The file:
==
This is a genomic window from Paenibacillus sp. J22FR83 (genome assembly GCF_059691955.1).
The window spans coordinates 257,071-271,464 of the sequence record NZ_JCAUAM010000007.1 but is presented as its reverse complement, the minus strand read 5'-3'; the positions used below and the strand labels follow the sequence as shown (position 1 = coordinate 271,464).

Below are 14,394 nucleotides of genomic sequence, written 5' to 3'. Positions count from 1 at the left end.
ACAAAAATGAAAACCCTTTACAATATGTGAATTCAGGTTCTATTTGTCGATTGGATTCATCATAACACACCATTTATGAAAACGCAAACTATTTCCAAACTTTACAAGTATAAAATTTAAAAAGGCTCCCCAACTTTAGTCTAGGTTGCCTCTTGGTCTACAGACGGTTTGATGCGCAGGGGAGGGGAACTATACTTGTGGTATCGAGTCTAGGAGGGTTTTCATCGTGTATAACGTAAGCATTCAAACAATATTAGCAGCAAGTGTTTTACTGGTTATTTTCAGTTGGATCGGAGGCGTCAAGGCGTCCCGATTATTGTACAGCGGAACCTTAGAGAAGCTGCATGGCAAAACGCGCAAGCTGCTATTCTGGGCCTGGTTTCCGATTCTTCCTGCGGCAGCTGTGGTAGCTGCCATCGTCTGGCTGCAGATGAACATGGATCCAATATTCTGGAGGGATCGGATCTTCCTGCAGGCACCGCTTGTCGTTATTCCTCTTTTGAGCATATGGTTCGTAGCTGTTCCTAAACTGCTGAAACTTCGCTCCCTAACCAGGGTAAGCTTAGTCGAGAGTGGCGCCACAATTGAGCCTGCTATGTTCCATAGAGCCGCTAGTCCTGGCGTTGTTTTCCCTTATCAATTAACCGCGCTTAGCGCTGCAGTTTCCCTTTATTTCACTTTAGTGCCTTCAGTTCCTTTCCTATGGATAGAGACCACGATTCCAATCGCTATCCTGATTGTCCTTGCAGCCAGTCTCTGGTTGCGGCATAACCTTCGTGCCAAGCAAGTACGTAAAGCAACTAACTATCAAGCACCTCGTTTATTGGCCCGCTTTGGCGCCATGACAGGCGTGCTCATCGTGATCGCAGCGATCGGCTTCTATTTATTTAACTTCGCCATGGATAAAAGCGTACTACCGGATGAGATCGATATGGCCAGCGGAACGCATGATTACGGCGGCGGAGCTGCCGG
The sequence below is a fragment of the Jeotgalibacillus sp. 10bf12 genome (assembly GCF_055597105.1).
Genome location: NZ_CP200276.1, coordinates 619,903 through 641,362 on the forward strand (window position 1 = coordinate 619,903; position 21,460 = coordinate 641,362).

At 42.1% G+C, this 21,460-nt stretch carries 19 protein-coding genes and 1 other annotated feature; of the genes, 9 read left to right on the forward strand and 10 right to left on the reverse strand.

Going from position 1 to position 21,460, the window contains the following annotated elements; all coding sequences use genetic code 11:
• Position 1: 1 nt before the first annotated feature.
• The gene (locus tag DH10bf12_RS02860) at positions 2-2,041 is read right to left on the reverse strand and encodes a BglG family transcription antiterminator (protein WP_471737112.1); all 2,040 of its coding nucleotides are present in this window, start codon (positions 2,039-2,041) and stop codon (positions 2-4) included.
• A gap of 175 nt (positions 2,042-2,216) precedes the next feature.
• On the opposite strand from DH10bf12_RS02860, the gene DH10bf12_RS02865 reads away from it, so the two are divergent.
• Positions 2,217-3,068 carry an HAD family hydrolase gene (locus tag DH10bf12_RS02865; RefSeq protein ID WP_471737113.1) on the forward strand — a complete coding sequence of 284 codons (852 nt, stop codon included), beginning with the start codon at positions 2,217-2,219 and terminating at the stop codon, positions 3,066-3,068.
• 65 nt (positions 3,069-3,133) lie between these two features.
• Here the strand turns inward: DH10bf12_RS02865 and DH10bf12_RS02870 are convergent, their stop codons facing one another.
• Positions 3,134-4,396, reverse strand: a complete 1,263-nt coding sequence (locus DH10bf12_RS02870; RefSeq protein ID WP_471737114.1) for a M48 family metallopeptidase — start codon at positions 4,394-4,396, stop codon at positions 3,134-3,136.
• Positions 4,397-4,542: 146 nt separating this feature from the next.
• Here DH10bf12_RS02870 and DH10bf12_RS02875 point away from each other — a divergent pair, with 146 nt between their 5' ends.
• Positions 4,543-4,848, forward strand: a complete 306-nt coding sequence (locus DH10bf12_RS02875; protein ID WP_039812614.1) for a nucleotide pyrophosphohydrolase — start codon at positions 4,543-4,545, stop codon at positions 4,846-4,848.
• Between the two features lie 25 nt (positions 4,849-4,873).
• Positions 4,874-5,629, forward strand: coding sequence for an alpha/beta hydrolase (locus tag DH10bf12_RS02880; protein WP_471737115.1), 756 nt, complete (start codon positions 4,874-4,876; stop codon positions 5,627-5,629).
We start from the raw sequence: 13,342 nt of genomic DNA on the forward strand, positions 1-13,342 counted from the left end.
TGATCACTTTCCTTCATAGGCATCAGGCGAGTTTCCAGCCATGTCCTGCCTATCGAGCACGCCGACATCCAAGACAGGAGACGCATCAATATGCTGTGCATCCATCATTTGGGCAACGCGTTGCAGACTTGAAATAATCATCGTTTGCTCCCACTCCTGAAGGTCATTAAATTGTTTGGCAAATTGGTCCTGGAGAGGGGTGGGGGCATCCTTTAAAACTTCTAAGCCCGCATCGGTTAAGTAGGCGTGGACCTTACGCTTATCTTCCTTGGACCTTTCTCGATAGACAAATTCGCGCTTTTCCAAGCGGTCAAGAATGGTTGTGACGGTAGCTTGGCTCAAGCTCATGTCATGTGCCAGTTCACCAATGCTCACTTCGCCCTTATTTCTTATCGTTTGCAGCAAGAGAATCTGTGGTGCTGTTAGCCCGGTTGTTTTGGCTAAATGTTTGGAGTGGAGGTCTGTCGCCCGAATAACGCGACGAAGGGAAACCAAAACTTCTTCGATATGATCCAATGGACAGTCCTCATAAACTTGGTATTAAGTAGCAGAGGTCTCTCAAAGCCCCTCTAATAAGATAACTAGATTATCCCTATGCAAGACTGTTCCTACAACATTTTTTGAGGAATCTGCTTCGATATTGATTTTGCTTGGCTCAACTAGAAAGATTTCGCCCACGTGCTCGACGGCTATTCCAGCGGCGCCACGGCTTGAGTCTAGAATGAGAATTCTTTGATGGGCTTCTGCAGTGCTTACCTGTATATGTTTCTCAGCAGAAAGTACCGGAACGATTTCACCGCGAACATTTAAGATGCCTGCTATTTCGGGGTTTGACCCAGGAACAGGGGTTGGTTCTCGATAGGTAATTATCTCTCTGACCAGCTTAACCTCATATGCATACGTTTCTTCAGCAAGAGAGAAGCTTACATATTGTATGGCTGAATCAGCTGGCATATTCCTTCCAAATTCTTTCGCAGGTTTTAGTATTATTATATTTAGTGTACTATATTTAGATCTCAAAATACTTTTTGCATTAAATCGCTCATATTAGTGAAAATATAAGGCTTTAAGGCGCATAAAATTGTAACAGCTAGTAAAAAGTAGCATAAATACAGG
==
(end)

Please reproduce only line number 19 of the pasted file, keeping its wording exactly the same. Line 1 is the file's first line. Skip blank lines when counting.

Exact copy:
• Positions 4,543-4,848, forward strand: a complete 306-nt coding sequence (locus DH10bf12_RS02875; protein ID WP_039812614.1) for a nucleotide pyrophosphohydrolase — start codon at positions 4,543-4,545, stop codon at positions 4,846-4,848.